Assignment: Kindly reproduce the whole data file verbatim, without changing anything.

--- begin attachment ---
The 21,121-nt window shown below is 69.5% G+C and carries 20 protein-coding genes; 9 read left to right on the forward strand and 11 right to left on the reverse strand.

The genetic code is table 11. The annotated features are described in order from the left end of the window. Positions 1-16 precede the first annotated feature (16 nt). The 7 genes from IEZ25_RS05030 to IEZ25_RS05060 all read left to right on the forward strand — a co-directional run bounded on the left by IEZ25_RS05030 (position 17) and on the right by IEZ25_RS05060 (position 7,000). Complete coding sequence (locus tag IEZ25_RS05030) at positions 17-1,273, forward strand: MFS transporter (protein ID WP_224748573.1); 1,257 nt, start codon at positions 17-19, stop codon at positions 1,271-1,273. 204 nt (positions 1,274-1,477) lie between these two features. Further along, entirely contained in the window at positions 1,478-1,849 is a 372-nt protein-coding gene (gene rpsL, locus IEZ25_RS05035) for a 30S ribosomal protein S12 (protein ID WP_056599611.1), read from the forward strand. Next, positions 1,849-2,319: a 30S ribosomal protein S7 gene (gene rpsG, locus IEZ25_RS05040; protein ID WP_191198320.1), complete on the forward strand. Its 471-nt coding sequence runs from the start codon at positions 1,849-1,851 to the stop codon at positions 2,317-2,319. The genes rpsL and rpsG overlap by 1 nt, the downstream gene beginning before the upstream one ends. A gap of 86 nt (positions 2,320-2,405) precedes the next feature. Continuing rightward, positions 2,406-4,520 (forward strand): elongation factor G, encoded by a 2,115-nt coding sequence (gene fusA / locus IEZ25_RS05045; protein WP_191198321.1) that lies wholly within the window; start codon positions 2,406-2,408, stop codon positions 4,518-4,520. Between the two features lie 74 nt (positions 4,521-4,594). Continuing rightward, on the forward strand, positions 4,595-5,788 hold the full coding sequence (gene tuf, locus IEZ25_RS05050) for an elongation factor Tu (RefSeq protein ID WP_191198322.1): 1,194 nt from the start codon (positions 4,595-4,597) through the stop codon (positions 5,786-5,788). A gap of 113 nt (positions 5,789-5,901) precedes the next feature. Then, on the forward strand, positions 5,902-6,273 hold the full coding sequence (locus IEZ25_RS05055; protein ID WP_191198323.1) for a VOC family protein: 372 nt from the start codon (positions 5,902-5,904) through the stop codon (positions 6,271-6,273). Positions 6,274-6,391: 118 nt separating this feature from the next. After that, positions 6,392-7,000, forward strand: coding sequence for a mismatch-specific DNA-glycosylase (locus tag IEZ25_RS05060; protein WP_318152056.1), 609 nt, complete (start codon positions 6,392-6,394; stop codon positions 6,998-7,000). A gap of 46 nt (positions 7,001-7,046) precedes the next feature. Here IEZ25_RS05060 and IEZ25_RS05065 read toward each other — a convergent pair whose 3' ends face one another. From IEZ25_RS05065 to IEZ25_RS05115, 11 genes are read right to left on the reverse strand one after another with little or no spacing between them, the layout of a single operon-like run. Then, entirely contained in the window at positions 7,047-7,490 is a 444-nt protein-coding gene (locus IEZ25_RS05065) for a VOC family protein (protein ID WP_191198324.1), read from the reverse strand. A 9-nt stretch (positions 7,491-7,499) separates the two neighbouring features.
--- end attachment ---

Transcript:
The 21,121-nt window shown below is 69.5% G+C and carries 20 protein-coding genes; 9 read left to right on the forward strand and 11 right to left on the reverse strand.

The genetic code is table 11. The annotated features are described in order from the left end of the window. Positions 1-16 precede the first annotated feature (16 nt). The 7 genes from IEZ25_RS05030 to IEZ25_RS05060 all read left to right on the forward strand — a co-directional run bounded on the left by IEZ25_RS05030 (position 17) and on the right by IEZ25_RS05060 (position 7,000). Complete coding sequence (locus tag IEZ25_RS05030) at positions 17-1,273, forward strand: MFS transporter (protein ID WP_224748573.1); 1,257 nt, start codon at positions 17-19, stop codon at positions 1,271-1,273. 204 nt (positions 1,274-1,477) lie between these two features. Further along, entirely contained in the window at positions 1,478-1,849 is a 372-nt protein-coding gene (gene rpsL, locus IEZ25_RS05035) for a 30S ribosomal protein S12 (protein ID WP_056599611.1), read from the forward strand. Next, positions 1,849-2,319: a 30S ribosomal protein S7 gene (gene rpsG, locus IEZ25_RS05040; protein ID WP_191198320.1), complete on the forward strand. Its 471-nt coding sequence runs from the start codon at positions 1,849-1,851 to the stop codon at positions 2,317-2,319. The genes rpsL and rpsG overlap by 1 nt, the downstream gene beginning before the upstream one ends. A gap of 86 nt (positions 2,320-2,405) precedes the next feature. Continuing rightward, positions 2,406-4,520 (forward strand): elongation factor G, encoded by a 2,115-nt coding sequence (gene fusA / locus IEZ25_RS05045; protein WP_191198321.1) that lies wholly within the window; start codon positions 2,406-2,408, stop codon positions 4,518-4,520. Between the two features lie 74 nt (positions 4,521-4,594). Continuing rightward, on the forward strand, positions 4,595-5,788 hold the full coding sequence (gene tuf, locus IEZ25_RS05050) for an elongation factor Tu (RefSeq protein ID WP_191198322.1): 1,194 nt from the start codon (positions 4,595-4,597) through the stop codon (positions 5,786-5,788). A gap of 113 nt (positions 5,789-5,901) precedes the next feature. Then, on the forward strand, positions 5,902-6,273 hold the full coding sequence (locus IEZ25_RS05055; protein ID WP_191198323.1) for a VOC family protein: 372 nt from the start codon (positions 5,902-5,904) through the stop codon (positions 6,271-6,273). Positions 6,274-6,391: 118 nt separating this feature from the next. After that, positions 6,392-7,000, forward strand: coding sequence for a mismatch-specific DNA-glycosylase (locus tag IEZ25_RS05060; protein WP_318152056.1), 609 nt, complete (start codon positions 6,392-6,394; stop codon positions 6,998-7,000). A gap of 46 nt (positions 7,001-7,046) precedes the next feature. Here IEZ25_RS05060 and IEZ25_RS05065 read toward each other — a convergent pair whose 3' ends face one another. From IEZ25_RS05065 to IEZ25_RS05115, 11 genes are read right to left on the reverse strand one after another with little or no spacing between them, the layout of a single operon-like run. Then, entirely contained in the window at positions 7,047-7,490 is a 444-nt protein-coding gene (locus IEZ25_RS05065) for a VOC family protein (protein ID WP_191198324.1), read from the reverse strand. A 9-nt stretch (positions 7,491-7,499) separates the two neighbouring features.